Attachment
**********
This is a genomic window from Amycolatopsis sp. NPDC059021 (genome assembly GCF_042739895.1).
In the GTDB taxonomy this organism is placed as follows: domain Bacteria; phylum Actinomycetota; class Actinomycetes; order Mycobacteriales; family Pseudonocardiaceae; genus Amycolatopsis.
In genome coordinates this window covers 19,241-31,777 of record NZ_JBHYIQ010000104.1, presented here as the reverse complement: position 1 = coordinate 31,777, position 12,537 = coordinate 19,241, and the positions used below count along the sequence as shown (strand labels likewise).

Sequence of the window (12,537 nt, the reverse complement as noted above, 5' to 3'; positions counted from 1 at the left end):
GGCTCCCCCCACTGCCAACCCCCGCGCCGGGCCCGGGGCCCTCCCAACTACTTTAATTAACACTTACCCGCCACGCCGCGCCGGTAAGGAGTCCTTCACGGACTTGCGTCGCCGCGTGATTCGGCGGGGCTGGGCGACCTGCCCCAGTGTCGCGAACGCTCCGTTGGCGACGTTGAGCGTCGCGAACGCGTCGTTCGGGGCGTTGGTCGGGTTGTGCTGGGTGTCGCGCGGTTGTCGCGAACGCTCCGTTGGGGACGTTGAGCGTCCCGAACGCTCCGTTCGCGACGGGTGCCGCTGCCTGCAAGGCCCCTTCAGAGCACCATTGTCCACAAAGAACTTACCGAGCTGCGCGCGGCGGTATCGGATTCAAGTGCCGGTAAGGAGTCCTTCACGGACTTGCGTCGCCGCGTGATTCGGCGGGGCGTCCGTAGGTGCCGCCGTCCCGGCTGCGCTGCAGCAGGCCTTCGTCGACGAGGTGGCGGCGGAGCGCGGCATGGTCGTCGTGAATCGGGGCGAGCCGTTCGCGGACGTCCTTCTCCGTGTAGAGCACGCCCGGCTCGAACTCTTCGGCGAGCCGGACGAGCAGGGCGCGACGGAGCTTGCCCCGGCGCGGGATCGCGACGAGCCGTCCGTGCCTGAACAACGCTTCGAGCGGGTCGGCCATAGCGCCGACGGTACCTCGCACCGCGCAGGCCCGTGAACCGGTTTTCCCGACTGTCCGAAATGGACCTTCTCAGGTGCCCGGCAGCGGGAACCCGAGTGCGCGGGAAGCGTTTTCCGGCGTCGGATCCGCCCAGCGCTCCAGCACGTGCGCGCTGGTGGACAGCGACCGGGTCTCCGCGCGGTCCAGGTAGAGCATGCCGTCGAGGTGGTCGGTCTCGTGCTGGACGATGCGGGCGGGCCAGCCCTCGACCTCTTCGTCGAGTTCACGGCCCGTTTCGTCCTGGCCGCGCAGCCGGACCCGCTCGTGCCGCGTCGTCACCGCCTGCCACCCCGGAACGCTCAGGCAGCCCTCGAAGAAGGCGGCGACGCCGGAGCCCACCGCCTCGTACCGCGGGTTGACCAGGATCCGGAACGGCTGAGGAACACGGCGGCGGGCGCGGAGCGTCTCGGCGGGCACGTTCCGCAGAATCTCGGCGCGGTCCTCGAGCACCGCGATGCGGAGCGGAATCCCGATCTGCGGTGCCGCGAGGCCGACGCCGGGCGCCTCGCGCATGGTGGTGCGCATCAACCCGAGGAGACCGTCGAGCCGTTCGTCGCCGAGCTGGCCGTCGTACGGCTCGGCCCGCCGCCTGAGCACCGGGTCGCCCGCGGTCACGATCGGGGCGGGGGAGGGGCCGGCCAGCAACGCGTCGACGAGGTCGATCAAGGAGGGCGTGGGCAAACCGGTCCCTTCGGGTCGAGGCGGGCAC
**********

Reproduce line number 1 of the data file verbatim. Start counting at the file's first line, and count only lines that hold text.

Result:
This is a genomic window from Amycolatopsis sp. NPDC059021 (genome assembly GCF_042739895.1).